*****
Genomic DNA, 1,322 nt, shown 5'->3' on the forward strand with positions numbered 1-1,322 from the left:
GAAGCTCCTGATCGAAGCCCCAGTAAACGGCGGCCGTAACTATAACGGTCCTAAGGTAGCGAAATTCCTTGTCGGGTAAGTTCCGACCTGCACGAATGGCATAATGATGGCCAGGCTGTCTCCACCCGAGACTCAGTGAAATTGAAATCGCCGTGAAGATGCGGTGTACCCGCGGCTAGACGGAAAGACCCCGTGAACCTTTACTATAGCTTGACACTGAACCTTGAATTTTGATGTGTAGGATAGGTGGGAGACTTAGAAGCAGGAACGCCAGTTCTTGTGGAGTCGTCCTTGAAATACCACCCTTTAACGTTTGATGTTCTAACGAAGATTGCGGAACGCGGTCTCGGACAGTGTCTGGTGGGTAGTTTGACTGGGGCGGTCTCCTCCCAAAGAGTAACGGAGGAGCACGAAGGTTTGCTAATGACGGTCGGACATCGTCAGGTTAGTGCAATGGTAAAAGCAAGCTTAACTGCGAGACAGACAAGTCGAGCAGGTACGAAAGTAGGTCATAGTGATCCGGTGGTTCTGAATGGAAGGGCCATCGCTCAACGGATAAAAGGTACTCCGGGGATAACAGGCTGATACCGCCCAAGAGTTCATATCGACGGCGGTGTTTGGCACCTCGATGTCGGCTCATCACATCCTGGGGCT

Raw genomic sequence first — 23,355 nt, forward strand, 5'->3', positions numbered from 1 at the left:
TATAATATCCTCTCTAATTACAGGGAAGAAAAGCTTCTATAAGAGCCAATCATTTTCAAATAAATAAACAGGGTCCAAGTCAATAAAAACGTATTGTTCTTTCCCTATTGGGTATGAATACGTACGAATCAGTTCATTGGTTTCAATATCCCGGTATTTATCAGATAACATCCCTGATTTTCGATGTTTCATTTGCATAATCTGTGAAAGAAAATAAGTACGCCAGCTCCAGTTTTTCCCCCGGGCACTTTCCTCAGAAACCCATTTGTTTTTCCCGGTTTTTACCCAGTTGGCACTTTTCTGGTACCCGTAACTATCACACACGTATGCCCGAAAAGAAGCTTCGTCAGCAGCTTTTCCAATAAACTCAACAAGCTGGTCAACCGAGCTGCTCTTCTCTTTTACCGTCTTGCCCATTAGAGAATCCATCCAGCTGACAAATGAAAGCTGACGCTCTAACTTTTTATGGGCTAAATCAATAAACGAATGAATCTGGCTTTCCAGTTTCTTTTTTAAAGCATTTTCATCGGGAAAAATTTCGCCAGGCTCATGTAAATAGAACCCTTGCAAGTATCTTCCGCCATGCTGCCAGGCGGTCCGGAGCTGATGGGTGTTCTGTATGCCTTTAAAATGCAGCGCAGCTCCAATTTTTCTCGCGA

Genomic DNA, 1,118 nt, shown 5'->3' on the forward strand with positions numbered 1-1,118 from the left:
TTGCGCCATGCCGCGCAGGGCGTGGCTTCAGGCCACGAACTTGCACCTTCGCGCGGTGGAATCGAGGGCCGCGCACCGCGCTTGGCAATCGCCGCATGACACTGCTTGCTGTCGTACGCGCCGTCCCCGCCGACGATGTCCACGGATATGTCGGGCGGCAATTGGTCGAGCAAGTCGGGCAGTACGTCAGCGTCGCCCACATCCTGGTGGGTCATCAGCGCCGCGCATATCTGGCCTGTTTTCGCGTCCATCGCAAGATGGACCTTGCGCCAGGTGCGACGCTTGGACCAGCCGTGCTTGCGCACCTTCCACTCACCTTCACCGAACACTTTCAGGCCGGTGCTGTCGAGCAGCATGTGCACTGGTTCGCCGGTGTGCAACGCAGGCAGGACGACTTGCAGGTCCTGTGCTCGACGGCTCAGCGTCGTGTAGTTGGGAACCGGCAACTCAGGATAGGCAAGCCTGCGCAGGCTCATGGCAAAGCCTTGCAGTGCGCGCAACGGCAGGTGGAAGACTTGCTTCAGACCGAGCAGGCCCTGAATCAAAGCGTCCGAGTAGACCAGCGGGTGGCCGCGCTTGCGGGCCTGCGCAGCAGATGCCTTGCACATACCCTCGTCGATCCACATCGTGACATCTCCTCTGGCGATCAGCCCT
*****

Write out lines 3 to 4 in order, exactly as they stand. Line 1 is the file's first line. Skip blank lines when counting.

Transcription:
Raw genomic sequence first — 23,355 nt, forward strand, 5'->3', positions numbered from 1 at the left:
TATAATATCCTCTCTAATTACAGGGAAGAAAAGCTTCTATAAGAGCCAATCATTTTCAAATAAATAAACAGGGTCCAAGTCAATAAAAACGTATTGTTCTTTCCCTATTGGGTATGAATACGTACGAATCAGTTCATTGGTTTCAATATCCCGGTATTTATCAGATAACATCCCTGATTTTCGATGTTTCATTTGCATAATCTGTGAAAGAAAATAAGTACGCCAGCTCCAGTTTTTCCCCCGGGCACTTTCCTCAGAAACCCATTTGTTTTTCCCGGTTTTTACCCAGTTGGCACTTTTCTGGTACCCGTAACTATCACACACGTATGCCCGAAAAGAAGCTTCGTCAGCAGCTTTTCCAATAAACTCAACAAGCTGGTCAACCGAGCTGCTCTTCTCTTTTACCGTCTTGCCCATTAGAGAATCCATCCAGCTGACAAATGAAAGCTGACGCTCTAACTTTTTATGGGCTAAATCAATAAACGAATGAATCTGGCTTTCCAGTTTCTTTTTTAAAGCATTTTCATCGGGAAAAATTTCGCCAGGCTCATGTAAATAGAACCCTTGCAAGTATCTTCCGCCATGCTGCCAGGCGGTCCGGAGCTGATGGGTGTTCTGTATGCCTTTAAAATGCAGCGCAGCTCCAATTTTTCTCGCGA